The primaries for the 2014 general election are right around the corner on Sept. 9 and one of the races up for grabs is the Democratic ticket for the state’s auditor of accounts position.
Republican Tom Wagner Jr. has been the state auditor for 25 years. Hoping to dethrone him are a pair of Democrats – attorney Brenda Mayrack and accountant Kenneth Matlusky.
Brenda Mayrack, of Wilmington, runs her own civil law practice that focuses on audit and audit defense cases. Mayrack is running because she thinks the office of the auditor is an extremely important job and believes it needs to be done better.
Mayrack said the auditor of accounts office has a really important job to do to maintain the safety of and value of tax payer dollars.
For Mayrack, there are three main issues that need to be addressed in this year’s elections regarding the auditor of accounts position: concerns with office staff, use of the office, and following through on changes.
Mayrack said the number of employees in the state auditor’s office since 1989 has dwindled from 57 to 14.
“The auditor can’t do the job they need to do without people,” Mayrack said. “Every state agency has been asked to do more with less but you get to a certain point that you’ve cut down too much.”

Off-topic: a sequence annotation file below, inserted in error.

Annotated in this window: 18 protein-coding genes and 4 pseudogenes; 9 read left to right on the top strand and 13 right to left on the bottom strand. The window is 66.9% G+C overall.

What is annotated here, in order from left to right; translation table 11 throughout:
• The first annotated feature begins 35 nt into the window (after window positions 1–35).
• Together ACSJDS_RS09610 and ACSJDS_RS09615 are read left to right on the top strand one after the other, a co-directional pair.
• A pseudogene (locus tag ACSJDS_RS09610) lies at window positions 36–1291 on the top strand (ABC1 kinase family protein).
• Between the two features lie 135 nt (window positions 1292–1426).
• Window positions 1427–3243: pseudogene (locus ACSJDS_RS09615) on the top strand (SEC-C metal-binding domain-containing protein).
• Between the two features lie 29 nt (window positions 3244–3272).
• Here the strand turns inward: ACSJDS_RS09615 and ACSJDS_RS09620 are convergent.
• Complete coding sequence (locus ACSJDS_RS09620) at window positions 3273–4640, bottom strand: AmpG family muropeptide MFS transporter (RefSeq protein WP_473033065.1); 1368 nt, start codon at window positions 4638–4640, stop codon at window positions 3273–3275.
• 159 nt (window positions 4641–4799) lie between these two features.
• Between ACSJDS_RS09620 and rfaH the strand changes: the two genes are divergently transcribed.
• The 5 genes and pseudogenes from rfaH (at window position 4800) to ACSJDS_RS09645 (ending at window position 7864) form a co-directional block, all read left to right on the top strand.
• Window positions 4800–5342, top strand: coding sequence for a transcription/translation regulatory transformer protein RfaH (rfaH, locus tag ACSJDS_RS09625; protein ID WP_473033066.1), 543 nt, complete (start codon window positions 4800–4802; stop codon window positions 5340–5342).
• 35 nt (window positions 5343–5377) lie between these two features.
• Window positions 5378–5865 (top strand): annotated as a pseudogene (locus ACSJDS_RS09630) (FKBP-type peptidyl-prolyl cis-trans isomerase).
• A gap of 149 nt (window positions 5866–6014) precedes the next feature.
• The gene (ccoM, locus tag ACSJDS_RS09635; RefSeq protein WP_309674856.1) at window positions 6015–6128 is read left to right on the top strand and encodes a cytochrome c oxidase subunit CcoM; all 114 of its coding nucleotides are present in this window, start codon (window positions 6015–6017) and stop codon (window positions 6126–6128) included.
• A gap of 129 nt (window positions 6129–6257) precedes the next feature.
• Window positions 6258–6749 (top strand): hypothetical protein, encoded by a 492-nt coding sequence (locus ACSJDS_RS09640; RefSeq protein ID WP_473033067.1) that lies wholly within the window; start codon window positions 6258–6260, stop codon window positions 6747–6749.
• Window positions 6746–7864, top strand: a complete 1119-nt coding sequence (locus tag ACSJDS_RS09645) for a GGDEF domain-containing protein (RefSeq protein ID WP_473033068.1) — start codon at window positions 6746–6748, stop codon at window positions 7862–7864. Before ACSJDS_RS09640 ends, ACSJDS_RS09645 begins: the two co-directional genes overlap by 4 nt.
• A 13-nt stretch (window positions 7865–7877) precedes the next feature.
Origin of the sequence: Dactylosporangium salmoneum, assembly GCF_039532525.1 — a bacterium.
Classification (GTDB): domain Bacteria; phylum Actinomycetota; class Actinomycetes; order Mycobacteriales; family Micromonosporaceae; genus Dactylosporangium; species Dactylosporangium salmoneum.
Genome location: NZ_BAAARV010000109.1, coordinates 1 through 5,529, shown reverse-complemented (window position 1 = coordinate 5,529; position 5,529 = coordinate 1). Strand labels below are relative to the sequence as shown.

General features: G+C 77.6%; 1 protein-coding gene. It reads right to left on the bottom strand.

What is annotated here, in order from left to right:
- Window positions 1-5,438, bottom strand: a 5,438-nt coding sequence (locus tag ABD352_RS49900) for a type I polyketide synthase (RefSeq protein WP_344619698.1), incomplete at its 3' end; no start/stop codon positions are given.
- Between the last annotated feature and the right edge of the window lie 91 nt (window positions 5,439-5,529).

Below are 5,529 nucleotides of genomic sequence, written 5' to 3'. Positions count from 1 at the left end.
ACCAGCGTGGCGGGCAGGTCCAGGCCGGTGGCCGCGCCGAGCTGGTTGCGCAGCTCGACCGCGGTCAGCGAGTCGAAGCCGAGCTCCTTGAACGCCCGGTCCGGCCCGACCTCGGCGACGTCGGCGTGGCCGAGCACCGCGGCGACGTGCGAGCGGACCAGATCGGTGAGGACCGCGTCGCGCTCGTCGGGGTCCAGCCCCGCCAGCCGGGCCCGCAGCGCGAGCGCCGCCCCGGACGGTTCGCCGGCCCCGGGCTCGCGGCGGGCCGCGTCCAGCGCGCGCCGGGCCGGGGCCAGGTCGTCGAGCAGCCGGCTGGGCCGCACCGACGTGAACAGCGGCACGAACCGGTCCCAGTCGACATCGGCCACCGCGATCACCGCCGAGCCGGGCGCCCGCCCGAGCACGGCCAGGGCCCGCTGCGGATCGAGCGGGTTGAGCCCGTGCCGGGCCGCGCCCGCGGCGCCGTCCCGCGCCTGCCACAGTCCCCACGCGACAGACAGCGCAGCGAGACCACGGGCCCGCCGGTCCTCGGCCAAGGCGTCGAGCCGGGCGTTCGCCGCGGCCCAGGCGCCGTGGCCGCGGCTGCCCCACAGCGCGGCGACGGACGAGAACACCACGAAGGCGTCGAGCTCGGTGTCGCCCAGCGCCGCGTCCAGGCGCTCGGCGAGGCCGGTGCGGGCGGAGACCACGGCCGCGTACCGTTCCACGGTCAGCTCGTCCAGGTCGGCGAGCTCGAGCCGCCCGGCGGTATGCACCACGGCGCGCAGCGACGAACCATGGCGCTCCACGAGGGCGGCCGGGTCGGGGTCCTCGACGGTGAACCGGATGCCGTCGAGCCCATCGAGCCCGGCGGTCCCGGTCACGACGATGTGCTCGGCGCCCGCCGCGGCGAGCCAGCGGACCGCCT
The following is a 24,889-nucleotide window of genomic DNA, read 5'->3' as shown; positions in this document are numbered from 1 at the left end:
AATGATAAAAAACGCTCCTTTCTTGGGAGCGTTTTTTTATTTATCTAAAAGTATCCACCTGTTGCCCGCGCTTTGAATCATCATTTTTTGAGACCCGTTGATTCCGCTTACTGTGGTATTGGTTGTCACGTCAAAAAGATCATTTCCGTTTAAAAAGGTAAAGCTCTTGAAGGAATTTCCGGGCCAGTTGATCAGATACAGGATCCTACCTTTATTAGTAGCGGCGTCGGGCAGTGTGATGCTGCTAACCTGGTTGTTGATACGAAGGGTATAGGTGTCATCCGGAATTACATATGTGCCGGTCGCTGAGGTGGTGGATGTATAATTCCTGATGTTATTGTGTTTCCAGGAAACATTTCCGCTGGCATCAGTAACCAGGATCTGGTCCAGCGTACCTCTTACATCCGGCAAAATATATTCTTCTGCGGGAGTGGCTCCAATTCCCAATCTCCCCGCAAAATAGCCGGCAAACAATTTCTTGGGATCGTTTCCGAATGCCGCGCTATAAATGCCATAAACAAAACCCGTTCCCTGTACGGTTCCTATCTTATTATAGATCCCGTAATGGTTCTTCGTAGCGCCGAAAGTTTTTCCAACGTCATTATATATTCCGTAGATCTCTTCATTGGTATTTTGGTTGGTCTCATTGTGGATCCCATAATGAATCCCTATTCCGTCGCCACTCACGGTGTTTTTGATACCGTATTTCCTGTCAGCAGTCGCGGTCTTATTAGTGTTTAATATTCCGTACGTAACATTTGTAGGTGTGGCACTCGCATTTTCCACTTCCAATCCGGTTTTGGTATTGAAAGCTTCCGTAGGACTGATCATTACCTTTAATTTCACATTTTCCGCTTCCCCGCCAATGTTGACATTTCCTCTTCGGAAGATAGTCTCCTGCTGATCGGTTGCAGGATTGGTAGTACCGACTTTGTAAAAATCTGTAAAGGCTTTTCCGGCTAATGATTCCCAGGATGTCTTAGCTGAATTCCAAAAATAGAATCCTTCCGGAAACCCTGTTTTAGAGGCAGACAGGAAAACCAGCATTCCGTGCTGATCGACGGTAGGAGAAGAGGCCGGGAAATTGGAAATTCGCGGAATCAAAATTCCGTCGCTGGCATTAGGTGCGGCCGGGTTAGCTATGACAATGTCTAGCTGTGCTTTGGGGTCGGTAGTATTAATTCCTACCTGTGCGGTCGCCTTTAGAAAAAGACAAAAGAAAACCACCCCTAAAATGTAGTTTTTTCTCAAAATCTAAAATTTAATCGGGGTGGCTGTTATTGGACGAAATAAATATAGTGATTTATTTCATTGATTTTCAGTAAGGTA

After getting the office staff concern resolved, Mayrack’s second priority is making sure the office is used in the right way and not for political attacks.
Finally, Mayrack said as state auditor she would do a better job of following through on fixing problems.
“If you file a report, you should make an effort to make sure the problems are fixed,” she said.
Wilmington resident Kenneth Matlusky is a certified public accountant who wants to make the auditor’s office the most respected and prestigious office in the state. His only concern is for the taxpayers of Delaware.
There are a few issues Matlusky wants to focus on, if he’s elected auditor, including protecting whistle blowers and being more proactive in solving problems.
Matlusky said the state whistle-blowers currently aren’t protected, and that the abuse of a state whistle-blower is the abuse of taxpayer dollars.
“The ability of state employees to freely report problems is essential to helping the state auditor’s office stop problems early before they grow into big scandals,” he said.
Secondly, Matlusky plans to be more proactive in solving problems.
Matlusky cited an incident from four years ago in which a finance officer at the Laurel School District stole $150,000. Matlusky said an audit should have been done comparing the individual’s employment contract to the payroll register, and the issue would’ve been solved before it got out of hand.